Any kind of training that improves individual skill and knowledge levels is valuable and worthwhile, but not all kinds of training deliver lasting and measurable results. Typical leadership exercises—lectures, case studies, and role plays—are relatively easy and economical to implement, but they often miss the mark when it comes to helping to transform individuals into exceptional leaders who can motivate teams to achieve high performance. Lectures and presentations can tell you how to lead, but they can’t teach you to do it yourself.
The leadership skills people learn with traditional exercises don’t translate to better leaders in the workplace over the long term. Traditional training has a low knowledge retention rate of 5 percent—much less than other training methods, such as experiential learning, which has a retention rate closer to 80-90 percent. Here are some of the key reasons typical leadership exercises aren’t effective:
They Don’t Build Conviction
Traditional leadership training relies upon providing lots of useful information and then adding an exercise to facilitate learning. For example, in a role-play, individuals pretend to use new skills. Unfortunately, although traditional exercises may teach skills, they often don’t inspire people or help them develop adequate conviction to apply what was taught in training in real-life situations. As a result, someone could do everything that’s expected during training and then fall back into their old routine at work because they lack the desire to change their ways, an understanding of why they should, and how exactly to do it.
Not Relevant Enough
A typical leadership exercise such as a standard one-day session often delivers the same canned content to emerging leaders as it does to seasoned leaders of teams. This means that there are often portions of training that aren’t relevant to all participants. In addition, training delivered lecture-style or as a presentation is not immersive enough to allow opportunities for individuals to connect the dots between the learning content and real-life leadership challenges. In those cases, there might be some good information being disseminated, but it’s not delivered in a way that makes it clear what is expected on the job.
Insufficient Opportunities for Practice
For training to be effective, it must provide a clear line of sight on how to apply new skills in the real world. To get there, people need ample opportunities to practice and use their newly learned skills and knowledge, so they can get comfortable enough to use them when they get back to work. Instead of putting people through a leadership exercise and later having them practice skills in real-life situations where they could put their job security on the line, provide them with the opportunity to practice in a low-risk, experiential environment. A case study, group discussion, or trust fall exercise can all be helpful in the right context, but they don’t possess enough direct relevance to the real world or give individuals enough ways to practice becoming a better leader.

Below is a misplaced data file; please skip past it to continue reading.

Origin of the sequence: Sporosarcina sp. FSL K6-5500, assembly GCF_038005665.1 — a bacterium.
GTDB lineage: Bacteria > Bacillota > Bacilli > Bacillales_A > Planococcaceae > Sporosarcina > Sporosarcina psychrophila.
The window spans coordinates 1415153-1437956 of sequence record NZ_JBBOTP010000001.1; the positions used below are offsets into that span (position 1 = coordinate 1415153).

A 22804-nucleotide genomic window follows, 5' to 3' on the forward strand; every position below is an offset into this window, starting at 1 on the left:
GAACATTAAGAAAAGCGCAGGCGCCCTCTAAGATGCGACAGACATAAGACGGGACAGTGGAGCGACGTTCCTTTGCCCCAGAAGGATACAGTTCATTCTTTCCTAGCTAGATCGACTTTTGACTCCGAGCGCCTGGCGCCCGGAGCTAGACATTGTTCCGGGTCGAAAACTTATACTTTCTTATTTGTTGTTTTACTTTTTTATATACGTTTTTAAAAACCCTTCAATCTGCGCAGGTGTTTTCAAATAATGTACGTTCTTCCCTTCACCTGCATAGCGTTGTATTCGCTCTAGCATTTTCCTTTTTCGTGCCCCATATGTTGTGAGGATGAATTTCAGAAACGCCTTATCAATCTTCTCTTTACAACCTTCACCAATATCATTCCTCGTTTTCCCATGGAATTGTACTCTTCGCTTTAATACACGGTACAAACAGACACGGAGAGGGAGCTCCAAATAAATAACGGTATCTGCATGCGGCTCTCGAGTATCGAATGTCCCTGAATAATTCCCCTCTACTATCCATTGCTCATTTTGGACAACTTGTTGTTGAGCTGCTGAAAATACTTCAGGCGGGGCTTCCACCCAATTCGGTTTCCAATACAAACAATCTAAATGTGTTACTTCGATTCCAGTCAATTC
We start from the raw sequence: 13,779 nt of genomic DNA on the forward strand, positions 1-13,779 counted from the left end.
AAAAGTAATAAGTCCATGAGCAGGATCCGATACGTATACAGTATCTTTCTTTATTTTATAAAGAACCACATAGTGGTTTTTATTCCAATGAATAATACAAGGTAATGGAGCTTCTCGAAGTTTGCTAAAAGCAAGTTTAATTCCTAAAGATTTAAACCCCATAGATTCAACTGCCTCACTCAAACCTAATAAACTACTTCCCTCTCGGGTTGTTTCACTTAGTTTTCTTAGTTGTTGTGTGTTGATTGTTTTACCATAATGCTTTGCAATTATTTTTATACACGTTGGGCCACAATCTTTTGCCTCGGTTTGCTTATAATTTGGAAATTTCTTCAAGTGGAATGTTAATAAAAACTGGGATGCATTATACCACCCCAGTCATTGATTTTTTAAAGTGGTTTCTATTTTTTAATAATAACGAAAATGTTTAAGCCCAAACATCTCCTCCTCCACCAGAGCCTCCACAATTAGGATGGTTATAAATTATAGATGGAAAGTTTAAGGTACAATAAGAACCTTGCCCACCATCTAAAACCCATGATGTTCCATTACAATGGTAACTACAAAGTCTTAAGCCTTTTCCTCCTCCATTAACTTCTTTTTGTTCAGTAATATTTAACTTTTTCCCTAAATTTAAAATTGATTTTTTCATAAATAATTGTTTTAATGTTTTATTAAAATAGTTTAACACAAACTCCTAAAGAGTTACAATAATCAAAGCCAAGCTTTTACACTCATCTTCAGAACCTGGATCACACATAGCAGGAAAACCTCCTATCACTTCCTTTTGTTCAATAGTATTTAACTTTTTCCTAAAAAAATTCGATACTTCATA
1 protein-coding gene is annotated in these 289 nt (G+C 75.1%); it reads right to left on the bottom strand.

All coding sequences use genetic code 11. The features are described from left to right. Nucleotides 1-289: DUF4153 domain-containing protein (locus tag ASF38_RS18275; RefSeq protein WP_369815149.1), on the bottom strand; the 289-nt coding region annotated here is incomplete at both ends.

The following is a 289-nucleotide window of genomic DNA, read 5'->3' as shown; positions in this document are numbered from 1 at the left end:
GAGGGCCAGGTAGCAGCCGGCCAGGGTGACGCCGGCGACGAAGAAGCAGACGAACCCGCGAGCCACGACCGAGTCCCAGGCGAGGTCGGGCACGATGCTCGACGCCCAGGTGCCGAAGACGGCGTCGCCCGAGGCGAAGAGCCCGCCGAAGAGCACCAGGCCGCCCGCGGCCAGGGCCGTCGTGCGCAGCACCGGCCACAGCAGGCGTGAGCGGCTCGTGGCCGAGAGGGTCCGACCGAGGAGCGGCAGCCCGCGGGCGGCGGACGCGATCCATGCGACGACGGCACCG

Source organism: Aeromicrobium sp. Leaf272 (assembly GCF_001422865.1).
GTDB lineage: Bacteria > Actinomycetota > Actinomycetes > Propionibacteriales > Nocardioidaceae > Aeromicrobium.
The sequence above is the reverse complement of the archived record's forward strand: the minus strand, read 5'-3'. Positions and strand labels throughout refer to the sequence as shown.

Why Experiential Learning Solves All These Challenges
Experiential learning addresses several of the shortcomings of typical leadership exercises. It inspires individuals to want to be better leaders and then provides the tools, practice, and reinforcement that translate to improved leadership behaviors at work. Here’s how:
People Learn by Doing
With experiential learning, individuals learn by doing, not by sitting and watching or listening to someone talk about leadership. By being actively engaged in a themed activity that challenges individuals to adjust both their mindset and behaviors about different aspects of leadership, they begin to test and hone new skills as they learn.
Builds Conviction to Do Things Differently
For people to develop into better leaders, they need to connect with the importance of strong leadership. Experiential learning challenges individuals’ beliefs about what makes a great leader and how they can become one. It builds conviction, helping to change people’s hearts and minds, so they possess the necessary desire to change. In addition, the highly immersive experiences of experiential learning help individuals see how new behaviors will help them improve, and also allow them to become more open to change.
Relevant to a Leader’s Everyday Life
Experiential learning is most effective when it is complemented by intensive facilitator-led debriefs that help individuals see the clear connection between what they’ve learned in training and exactly how it can be used on the job. Once individuals can more easily connect the dots between what they do in training and the leadership challenges they face at work, they can form a mental roadmap for how to deal with those challenges in the real world.
There is a time and place for traditional leadership exercises, but they are limited in usefulness, particularly when the goal is to achieve sustained leadership capability within the organization. While typical leadership exercises might be easy to implement and relatively wallet-friendly, they can’t be truly effective because they miss why people should do things differently and do not provide any opportunity to learn by doing. Conversely, experiential learning is an engaging way to help leaders develop the desire to better themselves. This type of learning provides the ideal environment for them to gain new skills and knowledge, practice, and take everything they’ve learned back to the office.